On the face of it, the Manipur digital film industry looks like a thriving sector especially since new films make it to the market every week. The reality though is that the Manipuri film industry is in limbo and is limited by various internal and external factors. A close watch on the content of the films will reveal shortcomings on the creativity front with a majority of them bordering on cut and paste formats from Hindi films of the 80’s but mixed with a huge dollop of ‘contemporary’ footprints of the social and political status quo in the state today and garnished with comic tracks that do not necessarily tie in with the film narrative and topped off by scenes and dialogues that are aimed at hitting the tear ducts. In the process, there is short shift for creativity, originality or aesthetics in the Manipuri film scene today. It may not be fair to compare or critique Manipuri films with other contemporary Indian language films considering that there is not much infrastructural support in terms of the latest film making equipments and other paraphernalia, that finances are scarce etc. Yet, the truth is we are now in an era when digital films which are much cheaper than the earlier 70 mm feature films, but which do not make any impression on the viewers. The essence, aesthetics and the pull of films being made in the state today is near zilch compared to those made when film making was in its infancy in terms of the number of films being made. Those tracing the roots of film making in the state will be all too aware that even as the first Manipuri feature talkie film first made its appearance in 1972 with “Matamgi Manipur”, there were other predecessors in the form of short films with and without audio tracks starting from as early as 1936. Most of the early films were a work of collaborations of entrepreneurs from the state who had no background or training of film making but who were determined that Manipur should also be a part of the global cinema movement. These entrepreneurs raised money and collaborated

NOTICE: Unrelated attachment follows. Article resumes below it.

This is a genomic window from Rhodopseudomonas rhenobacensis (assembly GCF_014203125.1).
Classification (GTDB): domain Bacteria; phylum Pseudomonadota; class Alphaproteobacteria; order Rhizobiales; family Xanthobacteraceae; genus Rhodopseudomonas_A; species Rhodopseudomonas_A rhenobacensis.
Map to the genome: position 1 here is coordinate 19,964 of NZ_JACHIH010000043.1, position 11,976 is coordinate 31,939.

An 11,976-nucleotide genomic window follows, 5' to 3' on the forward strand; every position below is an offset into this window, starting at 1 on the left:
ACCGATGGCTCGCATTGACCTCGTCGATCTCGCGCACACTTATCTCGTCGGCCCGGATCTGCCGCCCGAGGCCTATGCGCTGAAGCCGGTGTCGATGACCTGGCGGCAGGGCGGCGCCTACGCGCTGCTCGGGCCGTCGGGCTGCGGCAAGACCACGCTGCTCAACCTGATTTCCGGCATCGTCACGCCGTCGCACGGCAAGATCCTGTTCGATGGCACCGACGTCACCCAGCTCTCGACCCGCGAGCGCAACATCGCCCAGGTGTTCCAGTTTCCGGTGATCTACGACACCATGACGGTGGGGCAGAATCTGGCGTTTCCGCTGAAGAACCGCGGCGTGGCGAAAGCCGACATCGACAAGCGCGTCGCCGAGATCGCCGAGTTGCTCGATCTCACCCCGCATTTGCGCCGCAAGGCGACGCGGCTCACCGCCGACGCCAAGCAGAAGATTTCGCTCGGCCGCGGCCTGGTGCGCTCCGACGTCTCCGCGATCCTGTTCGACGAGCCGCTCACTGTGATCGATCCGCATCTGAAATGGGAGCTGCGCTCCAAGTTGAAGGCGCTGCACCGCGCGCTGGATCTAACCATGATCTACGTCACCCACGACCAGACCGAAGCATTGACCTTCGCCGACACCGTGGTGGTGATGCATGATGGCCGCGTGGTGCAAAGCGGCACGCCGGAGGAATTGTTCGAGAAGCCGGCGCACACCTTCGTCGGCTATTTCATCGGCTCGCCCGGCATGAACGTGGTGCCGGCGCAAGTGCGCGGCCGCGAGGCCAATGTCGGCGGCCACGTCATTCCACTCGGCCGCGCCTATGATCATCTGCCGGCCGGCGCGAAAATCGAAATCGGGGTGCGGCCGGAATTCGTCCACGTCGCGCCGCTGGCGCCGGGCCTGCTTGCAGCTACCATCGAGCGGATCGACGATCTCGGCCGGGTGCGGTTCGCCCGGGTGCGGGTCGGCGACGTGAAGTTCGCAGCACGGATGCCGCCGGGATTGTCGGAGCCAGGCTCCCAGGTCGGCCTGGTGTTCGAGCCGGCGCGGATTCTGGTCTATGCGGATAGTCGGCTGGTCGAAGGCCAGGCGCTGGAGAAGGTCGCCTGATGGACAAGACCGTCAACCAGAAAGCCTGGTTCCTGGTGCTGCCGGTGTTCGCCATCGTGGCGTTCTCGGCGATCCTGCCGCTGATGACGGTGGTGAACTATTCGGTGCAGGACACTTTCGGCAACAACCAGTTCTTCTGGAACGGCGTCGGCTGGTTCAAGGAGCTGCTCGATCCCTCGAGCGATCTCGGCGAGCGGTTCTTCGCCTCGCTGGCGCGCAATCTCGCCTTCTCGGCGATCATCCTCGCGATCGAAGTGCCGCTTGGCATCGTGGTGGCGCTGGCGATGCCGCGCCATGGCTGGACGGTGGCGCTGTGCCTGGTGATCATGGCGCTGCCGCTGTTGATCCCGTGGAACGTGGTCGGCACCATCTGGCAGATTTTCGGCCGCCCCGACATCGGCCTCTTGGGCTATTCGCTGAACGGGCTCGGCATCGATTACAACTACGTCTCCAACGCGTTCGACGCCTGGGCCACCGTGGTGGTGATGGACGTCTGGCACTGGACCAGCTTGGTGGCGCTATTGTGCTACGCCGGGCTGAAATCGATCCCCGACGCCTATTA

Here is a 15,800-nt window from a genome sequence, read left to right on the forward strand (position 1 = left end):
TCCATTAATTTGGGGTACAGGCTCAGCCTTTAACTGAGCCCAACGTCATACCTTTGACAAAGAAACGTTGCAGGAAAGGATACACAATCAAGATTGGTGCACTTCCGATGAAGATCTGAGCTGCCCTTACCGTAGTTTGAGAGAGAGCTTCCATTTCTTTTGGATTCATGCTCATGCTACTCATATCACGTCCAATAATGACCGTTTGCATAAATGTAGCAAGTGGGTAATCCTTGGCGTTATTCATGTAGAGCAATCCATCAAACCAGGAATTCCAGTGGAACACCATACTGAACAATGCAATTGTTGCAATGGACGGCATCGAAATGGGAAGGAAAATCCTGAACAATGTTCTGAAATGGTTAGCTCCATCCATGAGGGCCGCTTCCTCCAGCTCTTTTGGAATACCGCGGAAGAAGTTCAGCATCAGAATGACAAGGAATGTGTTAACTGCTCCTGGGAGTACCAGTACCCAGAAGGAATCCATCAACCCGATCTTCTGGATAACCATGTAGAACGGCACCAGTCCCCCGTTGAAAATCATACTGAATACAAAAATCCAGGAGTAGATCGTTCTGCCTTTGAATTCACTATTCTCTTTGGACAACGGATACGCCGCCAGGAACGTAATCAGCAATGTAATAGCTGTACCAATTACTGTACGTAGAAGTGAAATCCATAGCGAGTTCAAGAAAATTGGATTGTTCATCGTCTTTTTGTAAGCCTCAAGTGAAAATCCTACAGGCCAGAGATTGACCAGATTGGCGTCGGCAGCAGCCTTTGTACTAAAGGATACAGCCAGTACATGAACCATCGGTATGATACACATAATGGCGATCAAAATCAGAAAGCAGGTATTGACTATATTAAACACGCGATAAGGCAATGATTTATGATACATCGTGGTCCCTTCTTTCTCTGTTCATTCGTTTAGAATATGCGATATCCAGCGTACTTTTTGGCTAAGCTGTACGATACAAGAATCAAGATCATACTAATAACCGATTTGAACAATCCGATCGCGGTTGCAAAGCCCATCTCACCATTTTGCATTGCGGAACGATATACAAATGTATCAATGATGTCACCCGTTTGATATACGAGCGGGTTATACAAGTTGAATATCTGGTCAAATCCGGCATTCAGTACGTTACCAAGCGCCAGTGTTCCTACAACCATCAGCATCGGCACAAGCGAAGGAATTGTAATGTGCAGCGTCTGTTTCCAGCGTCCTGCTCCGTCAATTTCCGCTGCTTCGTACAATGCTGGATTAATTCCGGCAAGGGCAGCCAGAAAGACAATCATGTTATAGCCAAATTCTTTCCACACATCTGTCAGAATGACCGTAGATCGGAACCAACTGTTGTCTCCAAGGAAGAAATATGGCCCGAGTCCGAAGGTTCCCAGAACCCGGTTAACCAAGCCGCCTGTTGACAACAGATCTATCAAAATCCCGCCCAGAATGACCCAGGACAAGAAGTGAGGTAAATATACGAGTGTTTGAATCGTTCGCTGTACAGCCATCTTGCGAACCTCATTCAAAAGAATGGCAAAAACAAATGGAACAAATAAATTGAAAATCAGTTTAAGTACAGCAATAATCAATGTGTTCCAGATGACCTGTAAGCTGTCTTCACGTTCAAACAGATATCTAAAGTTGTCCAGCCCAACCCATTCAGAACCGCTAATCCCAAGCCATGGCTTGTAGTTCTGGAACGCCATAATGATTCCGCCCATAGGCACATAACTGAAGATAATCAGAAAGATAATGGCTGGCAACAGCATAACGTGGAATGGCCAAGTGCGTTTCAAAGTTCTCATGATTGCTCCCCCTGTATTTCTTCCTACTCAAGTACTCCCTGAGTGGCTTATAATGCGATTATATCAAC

with technicians and artistes from outside the state to raise the foundation of the Manipur film industry.
Interestingly, the public feted the few films that were made in the state then, despite the lack of financial and technical resources even as Hindi films were being screened side by side with the Manipuri films. This note should be borne in mind by those who are of the opinion that a go ahead signal to screening of Hindi films in theatres in the state would threaten the local film industry. At one time though, the quality of Manipuri films was much feted on the national and international film circuit. One name that springs to mind is that of Aribam Syam Sharma whose films have been dissected and appreciated, and whose preparations for his films entailed detailed character studies. Syam Sharma’s list of films included everything from romances to social drama to Manipuri culture and traditions and which made a mark on the film critic front and the box office with some of them beating Hindi film blockbusters in its run at the local theaters. Another acclaimed film director of the state and who was technically trained in the craft of film-making was MA Singh who unfortunately did not get to see commercial success. Before the digital film boom in the state, the norm was for perhaps one feature film a year though it was common for video films made on shoe string budgets to be making their presence felt. The ban on Hindi films and Hindi entertainment, the later being totally ineffective now given the Direct to Home (DTH) service coinciding with digital films making their presence felt have in essence robbed off creativity and seriousness among film makers today. There is no practice of a bound script or dialogue sheet for most films being made in the state today, much less for film artistes to come from a trained background. The norm of singers, shumang leela artistes and other assorted characters turning to the film industry has led to a status quo where film artistes are doing everything but taking their craft seriously: performing in social functions, compering, playing football matches for money etc. In this backdrop, the announcement of a ‘red carpet’ event makes for a serious assessment of whether the film industry in the state in its current phase will do justice to a ‘red carpet’ moment when film artistes are a dime a dozen and where there is no exclusiveness involved given the very visible presence of the so called stars.